Chris Geidner reports
in Metro Weekly
The Department of Justice has announced that it believes courts should apply heightened scrutiny to laws that classify people based on sexual orientation – particularly the Defense of Marriage Act. In a letter sent on Feb. 23 to Speaker John Boehner (R-Ohio), Attorney General Eric Holder writes that, because of this decision, the department will no longer defend Section 3 of DOMA, which defines ''marriage'' and ''spouse'' as referring only to opposite-sex marriages.
The issue was raised, Holder explained in a statement released along with the letter, because Section 3 of DOMA has been challenged in the [U.S. Court of Appeals for the] Second Circuit, ''which has no established or binding standard for how laws concerning sexual orientation should be treated.'' Under the Equal Protection Clause of the 14th Amendment – applied to the federal government through the Fifth Amendment – all laws that classify people into groups receive a level of scrutiny: rational basis, which is the lowest form of scrutiny; heightened scrutiny; or strict scrutiny....
The cases in question – both filed on Nov. 9, 2010 – were brought by the ACLU in New York and the Gay & Lesbian Advocates & Defenders in Connecticut. The Justice Department's deadlines for responding to the ACLU case, Windsor v. United States, and the GLAD case, Pedersen v. Office of Personnel Management, were approaching in coming weeks....
In his letter to [House Speaker John] Boehner, Holder details the four factors laid out by the U.S. Supreme Court for application of heightened scrutiny and writes that the president, given Holder's recommendation, concluded that ''[e]ach of these factors counsels in favor of being suspicious of classifications based on sexual orientation.''
This is a big deal and very good news. The letter to the Speaker is required by law in cases where the government refuses to defend a statute on grounds it is unconstitutional. DOJ's determination that it cannot defend the constitutionality of Section 3 of DOMA in these cases will carry over into other cases involving discrimination against gay people as a class, including Log Cabin's case against Don't Ask, Don't Tell. Our opponents, needless to say, will cry bloody murder.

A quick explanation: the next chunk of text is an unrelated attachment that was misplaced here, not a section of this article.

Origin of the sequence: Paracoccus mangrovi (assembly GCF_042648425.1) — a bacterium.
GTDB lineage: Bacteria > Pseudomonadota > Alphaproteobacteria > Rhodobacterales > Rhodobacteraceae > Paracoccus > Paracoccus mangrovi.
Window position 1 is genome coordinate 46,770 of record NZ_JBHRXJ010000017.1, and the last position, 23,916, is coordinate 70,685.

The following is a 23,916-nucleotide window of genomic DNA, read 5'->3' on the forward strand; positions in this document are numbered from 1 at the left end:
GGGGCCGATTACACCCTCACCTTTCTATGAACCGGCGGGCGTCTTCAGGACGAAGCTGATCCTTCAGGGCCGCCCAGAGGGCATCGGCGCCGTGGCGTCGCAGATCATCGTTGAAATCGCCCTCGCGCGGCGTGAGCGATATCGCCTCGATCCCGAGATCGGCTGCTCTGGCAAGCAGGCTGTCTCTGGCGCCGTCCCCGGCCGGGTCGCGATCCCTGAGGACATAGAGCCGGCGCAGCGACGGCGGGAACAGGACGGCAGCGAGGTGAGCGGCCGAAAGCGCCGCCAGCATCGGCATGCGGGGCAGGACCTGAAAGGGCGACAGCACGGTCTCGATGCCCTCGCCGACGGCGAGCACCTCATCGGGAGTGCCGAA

Update: If the AG's action is "extra-constitutional," as Maggie Gallagher says in the video linked immediately above, why is there a statutory procedure in place for the administration to notify Congress of the decision not to defend a statute which it deems unconstitutional? It's lucky for us that there is more to the Constitution than is dreamt of in Maggie's philosophy.
Update 2: I just re-watched Maggie Gallagher’s fulminations on Fox, in which she and Megyn Kelly competed to see who could mischaracterize the AG’s announcement the most. They said he was refusing to enforce the law—when the announcement specifically said the administration would continue to enforce it, just not defend it. Maggie said the decision was extra-constitutional, despite the fact that AG Holder followed the procedure prescribed in the law for notifying Congress of a decision not to defend a law on constitutional grounds. (This complaint was ironic given NOM’s claims that Obama and Holder were deliberately doing a lousy job of defending DOMA; Maggie conceded this when she said the administration’s action would help in a backhanded way by opening the door for a more vigorous defense.) Maggie said the AG had called for strict scrutiny, when in fact he calls for the intermediate "heightened" scrutiny. They talked as if Congress stepping in would repudiate Obama’s desire that DOMA not be defended, when Holder’s statement explicitly refers to facilitating congressional intervention in the cases if Congress wishes. That’s a lot of falsehoods to cram into one brief interview.